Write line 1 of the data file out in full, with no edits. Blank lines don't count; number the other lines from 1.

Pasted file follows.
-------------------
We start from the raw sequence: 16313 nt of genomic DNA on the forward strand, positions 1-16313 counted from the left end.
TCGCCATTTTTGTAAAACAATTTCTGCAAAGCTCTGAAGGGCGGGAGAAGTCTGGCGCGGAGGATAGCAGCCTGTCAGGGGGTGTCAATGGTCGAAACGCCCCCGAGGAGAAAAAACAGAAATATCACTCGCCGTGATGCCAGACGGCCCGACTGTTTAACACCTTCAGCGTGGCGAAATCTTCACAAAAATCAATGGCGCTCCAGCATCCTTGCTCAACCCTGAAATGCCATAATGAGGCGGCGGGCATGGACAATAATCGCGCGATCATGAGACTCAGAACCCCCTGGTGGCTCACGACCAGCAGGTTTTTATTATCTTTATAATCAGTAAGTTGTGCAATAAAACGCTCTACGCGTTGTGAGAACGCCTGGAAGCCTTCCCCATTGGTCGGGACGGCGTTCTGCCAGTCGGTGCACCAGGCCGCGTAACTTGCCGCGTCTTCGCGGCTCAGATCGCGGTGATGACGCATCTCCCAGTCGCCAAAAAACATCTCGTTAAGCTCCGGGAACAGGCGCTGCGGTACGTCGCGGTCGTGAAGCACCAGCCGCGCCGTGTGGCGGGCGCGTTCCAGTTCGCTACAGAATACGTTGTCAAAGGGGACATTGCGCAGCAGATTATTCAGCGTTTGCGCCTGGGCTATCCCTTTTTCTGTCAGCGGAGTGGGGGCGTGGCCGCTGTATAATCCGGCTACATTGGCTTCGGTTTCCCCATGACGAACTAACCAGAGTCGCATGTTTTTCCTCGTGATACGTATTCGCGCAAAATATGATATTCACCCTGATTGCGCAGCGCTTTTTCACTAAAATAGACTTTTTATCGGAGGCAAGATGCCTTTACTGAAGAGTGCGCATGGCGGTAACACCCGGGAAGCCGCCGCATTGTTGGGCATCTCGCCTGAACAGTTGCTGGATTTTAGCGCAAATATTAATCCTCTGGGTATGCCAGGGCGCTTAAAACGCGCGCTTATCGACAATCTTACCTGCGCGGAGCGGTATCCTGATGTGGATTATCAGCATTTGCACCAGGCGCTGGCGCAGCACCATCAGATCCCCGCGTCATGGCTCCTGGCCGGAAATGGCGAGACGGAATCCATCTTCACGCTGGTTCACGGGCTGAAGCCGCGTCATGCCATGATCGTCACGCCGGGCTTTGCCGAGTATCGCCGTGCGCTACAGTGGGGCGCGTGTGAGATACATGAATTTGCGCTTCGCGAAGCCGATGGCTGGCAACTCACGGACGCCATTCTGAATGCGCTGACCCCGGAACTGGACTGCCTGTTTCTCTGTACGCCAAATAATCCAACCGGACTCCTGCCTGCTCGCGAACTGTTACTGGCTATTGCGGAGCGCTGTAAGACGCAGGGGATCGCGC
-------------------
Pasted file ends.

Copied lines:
We start from the raw sequence: 16313 nt of genomic DNA on the forward strand, positions 1-16313 counted from the left end.